- Patriots: The Vietnam War Remembered from All Sides
Scholars of the Vietnam War (or, as the Vietnamese call it, the American War) know that Christian G. Appy's Working-Class War: American Combat Soldiers and Vietnam (1993) relied heavily on his interviews with approximately one hundred U.S. combat veterans and his participation in a veterans' rap group throughout much of the 1980s. Appy has now broadened his focus well beyond American veterans to produce a riveting oral history of the war that includes many—though not all—sides. The "voices" are almost exclusively American and Vietnamese, with no representation from other important participants such as the Chinese, Soviets, South Koreans, or Australians.
But what treasures among the American and Vietnamese "voices"! Unfolding in a roughly chronological order from the war's nebulous origins in the 1940s to the last helicopter leaving the American Embassy in Saigon in April 1975, each of the 135 interviews helps in understanding the war's complexity and its aftereffects. The interviewees range from policymakers and [End Page 562] strategists to American, South Vietnamese, Viet Cong, and North Vietnamese "grunts"; from journalists and filmmakers to a North Vietnamese doctor who performed surgeries under a light from a bicycle-powered generator; and from CIA operatives and the war's first Medal of Honor recipient to antiwar organizers. By including those who protested against the war among the patriots, Appy compels readers to grapple with the definition of patriotism.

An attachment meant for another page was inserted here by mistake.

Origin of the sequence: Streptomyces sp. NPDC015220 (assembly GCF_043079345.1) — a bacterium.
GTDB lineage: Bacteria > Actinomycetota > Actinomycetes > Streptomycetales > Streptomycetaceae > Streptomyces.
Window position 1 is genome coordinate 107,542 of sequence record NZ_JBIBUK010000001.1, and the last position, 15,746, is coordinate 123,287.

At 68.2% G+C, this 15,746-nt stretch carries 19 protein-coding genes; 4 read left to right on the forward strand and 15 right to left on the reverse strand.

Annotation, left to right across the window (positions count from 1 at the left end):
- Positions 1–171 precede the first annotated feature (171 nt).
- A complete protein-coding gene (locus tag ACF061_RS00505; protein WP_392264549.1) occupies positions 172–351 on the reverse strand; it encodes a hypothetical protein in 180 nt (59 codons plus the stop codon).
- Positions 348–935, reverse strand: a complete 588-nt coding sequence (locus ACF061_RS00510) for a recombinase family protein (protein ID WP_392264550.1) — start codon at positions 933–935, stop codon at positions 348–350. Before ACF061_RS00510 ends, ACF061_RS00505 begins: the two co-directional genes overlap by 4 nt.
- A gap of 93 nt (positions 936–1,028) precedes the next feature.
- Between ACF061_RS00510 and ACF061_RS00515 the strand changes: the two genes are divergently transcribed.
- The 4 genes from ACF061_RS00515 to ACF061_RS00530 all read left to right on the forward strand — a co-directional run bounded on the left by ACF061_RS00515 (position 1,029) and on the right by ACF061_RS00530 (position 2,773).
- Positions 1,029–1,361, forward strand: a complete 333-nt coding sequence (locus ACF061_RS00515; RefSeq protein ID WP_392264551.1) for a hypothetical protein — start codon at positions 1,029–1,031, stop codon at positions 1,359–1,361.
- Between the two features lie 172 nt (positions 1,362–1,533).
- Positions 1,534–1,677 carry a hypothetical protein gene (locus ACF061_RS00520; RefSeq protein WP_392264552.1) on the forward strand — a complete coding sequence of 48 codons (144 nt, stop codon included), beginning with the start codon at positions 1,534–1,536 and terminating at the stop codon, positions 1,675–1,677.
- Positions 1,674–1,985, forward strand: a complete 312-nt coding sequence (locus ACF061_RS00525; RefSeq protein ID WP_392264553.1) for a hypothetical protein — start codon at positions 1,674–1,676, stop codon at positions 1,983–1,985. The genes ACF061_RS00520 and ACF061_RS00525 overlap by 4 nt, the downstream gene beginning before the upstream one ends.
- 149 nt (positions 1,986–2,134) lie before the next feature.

Insight and sharp-edged emotion abound on every page. For example, General William C. Westmoreland acknowledged that the war was unpopular simply because "our national interest was not at stake" (p. 540), while Barry Zorthian, the director of the Joint United States Public Affairs Office from 1964–68, recognized that "we lost the war on the ground, that's all. The idea that the press lost the war is bunk" (p. 293). Especially poignant testimony comes from those who suffered the most, the Vietnamese (if the U.S. lost the same proportion of its population as Vietnam, the Memorial Wall would contain more than twelve million names). The war, said North Vietnam's Ta Quang Thinh, who received crippling wounds in 1967, "was not only cruel, it was absurd. Foreigners came to our country from out of the blue and forced us to take up arms. Don't you think that's absurd?" (p. 21). And Huynh Phuong Dong, a North Vietnamese physician who did not see her husband for a decade because he was serving in the south, noted that "the wounds of the past are not easy to forget" (p. 331). Every interviewee demonstrated, in one way or another, the truth of her judgment.
Although the interviews are the book's heart, they would not pump as much rich blood as they do without Appy's introductions to each chapter and interview. Collectively, these thoughtful and elegantly written mini-essays demonstrate astute editorial acumen in providing just the right amount of information to place events and individuals in their proper context.
Those who teach about the Vietnam/American War and want to generate deep thought, intense discussion, and enlightened understanding among their students could do no better than to assign this book.